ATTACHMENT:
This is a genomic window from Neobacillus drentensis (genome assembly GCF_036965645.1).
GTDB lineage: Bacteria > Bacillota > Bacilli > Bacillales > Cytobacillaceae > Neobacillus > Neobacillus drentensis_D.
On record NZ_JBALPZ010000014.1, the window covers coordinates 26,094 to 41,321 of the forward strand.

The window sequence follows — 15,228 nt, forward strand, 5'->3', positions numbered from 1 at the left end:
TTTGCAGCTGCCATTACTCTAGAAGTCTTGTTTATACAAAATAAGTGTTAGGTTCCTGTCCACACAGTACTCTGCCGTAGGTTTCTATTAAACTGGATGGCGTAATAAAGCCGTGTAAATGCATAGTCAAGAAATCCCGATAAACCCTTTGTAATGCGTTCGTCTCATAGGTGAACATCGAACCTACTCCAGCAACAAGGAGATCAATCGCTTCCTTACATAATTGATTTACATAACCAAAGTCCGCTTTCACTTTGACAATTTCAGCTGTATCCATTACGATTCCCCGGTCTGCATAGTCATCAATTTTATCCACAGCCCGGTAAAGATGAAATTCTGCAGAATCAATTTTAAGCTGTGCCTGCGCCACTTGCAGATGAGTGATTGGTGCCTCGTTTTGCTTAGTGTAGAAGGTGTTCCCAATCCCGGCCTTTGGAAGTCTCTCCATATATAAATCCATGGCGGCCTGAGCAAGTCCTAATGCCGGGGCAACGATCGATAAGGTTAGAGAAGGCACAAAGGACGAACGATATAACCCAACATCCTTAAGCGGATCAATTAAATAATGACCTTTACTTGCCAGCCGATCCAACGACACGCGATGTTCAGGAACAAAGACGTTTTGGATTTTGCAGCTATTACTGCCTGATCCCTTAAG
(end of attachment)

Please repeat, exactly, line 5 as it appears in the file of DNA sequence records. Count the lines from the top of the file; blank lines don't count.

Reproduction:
TTTGCAGCTGCCATTACTCTAGAAGTCTTGTTTATACAAAATAAGTGTTAGGTTCCTGTCCACACAGTACTCTGCCGTAGGTTTCTATTAAACTGGATGGCGTAATAAAGCCGTGTAAATGCATAGTCAAGAAATCCCGATAAACCCTTTGTAATGCGTTCGTCTCATAGGTGAACATCGAACCTACTCCAGCAACAAGGAGATCAATCGCTTCCTTACATAATTGATTTACATAACCAAAGTCCGCTTTCACTTTGACAATTTCAGCTGTATCCATTACGATTCCCCGGTCTGCATAGTCATCAATTTTATCCACAGCCCGGTAAAGATGAAATTCTGCAGAATCAATTTTAAGCTGTGCCTGCGCCACTTGCAGATGAGTGATTGGTGCCTCGTTTTGCTTAGTGTAGAAGGTGTTCCCAATCCCGGCCTTTGGAAGTCTCTCCATATATAAATCCATGGCGGCCTGAGCAAGTCCTAATGCCGGGGCAACGATCGATAAGGTTAGAGAAGGCACAAAGGACGAACGATATAACCCAACATCCTTAAGCGGATCAATTAAATAATGACCTTTACTTGCCAGCCGATCCAACGACACGCGATGTTCAGGAACAAAGACGTTTTGGATTTTGCAGCTATTACTGCCTGATCCCTTAAG